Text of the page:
JERUSALEM (Reuters) - Israel has launched dozens of strikes in Syria, Prime Minister Benjamin Netanyahu said on Monday, acknowledging for the first time such attacks against suspected arms transfers to Lebanon's Hezbollah guerrillas.
Though formally neutral on Syria's civil war, Israel has frequently pledged to prevent shipments of advanced weaponry to the Iranian-backed group, while stopping short of confirming reports of specific air operations.
Visiting Israeli troops in the occupied Golan Heights near the frontier with Syria, Netanyahu said: "We act when we need to act, including here across the border, with dozens of strikes meant to prevent Hezbollah from obtaining game-changing weaponry."
Netanyahu did not specify what kind of strikes Israel had conducted in Syria. He also gave no timeframe or other details regarding the strikes.
Israel welcomed the cessation of hostilities in Syria in February but has indicated it could still launch attacks there if it sees a threat from Hezbollah, which holds sway over southern Lebanon and whose fighters have been allied with President Bashar al-Assad.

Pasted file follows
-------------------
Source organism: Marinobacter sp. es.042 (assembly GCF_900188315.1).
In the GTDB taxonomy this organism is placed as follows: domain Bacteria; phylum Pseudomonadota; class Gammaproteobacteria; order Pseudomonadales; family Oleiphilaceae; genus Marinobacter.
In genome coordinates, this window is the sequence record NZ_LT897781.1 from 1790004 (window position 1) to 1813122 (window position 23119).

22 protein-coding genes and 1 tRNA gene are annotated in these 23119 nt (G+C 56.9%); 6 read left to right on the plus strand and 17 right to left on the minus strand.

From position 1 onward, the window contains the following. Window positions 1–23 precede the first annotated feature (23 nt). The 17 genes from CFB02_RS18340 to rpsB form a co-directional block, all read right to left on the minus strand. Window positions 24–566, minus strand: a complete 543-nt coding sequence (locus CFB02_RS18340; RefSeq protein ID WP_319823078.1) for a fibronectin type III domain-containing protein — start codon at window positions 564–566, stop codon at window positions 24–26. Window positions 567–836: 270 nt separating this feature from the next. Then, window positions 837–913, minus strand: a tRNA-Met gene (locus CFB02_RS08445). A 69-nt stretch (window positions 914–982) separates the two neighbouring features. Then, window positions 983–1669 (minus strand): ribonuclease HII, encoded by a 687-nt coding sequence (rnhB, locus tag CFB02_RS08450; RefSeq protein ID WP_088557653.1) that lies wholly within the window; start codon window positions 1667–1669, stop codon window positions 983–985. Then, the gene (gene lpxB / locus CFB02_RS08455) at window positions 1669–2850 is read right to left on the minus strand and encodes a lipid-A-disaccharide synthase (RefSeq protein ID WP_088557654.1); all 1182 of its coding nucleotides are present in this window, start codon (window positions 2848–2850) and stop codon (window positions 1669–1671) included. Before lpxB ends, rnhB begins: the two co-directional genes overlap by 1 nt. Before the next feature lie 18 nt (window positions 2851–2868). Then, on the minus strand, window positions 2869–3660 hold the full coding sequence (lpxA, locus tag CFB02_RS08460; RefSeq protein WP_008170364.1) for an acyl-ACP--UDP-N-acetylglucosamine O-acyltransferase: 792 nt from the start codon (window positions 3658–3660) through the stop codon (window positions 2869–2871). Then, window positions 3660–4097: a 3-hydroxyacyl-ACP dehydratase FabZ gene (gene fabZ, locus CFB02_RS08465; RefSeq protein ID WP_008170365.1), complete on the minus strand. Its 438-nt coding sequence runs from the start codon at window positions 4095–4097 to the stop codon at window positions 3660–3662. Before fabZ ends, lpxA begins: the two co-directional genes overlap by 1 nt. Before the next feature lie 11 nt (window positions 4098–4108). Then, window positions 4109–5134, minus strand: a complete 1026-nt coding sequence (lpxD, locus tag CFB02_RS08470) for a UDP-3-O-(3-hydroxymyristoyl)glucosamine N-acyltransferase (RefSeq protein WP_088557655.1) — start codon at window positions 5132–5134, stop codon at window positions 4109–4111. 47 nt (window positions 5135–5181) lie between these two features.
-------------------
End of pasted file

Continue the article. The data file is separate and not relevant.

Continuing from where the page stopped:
Israeli leaders have sought assurances from Russia, which sent forces to Syria last year to help Assad, that it would not allow Iran and Hezbollah to be bolstered by the partial military withdrawal that Moscow announced last month.
Israel and Russia have maintained a hotline to prevent any accidental clash between their aircraft over Syrian territory.
Hezbollah and Israel last fought a war in 2006 that included rocket strikes inside Israel and an Israeli air and ground offensive in Lebanon.
Israeli leaders have said that since that conflict, Hezbollah has built up and improved the range of a rocket arsenal that can now strike deep inside Israel.
(Reporting by Jeffrey Heller; Editing by Gareth Jones)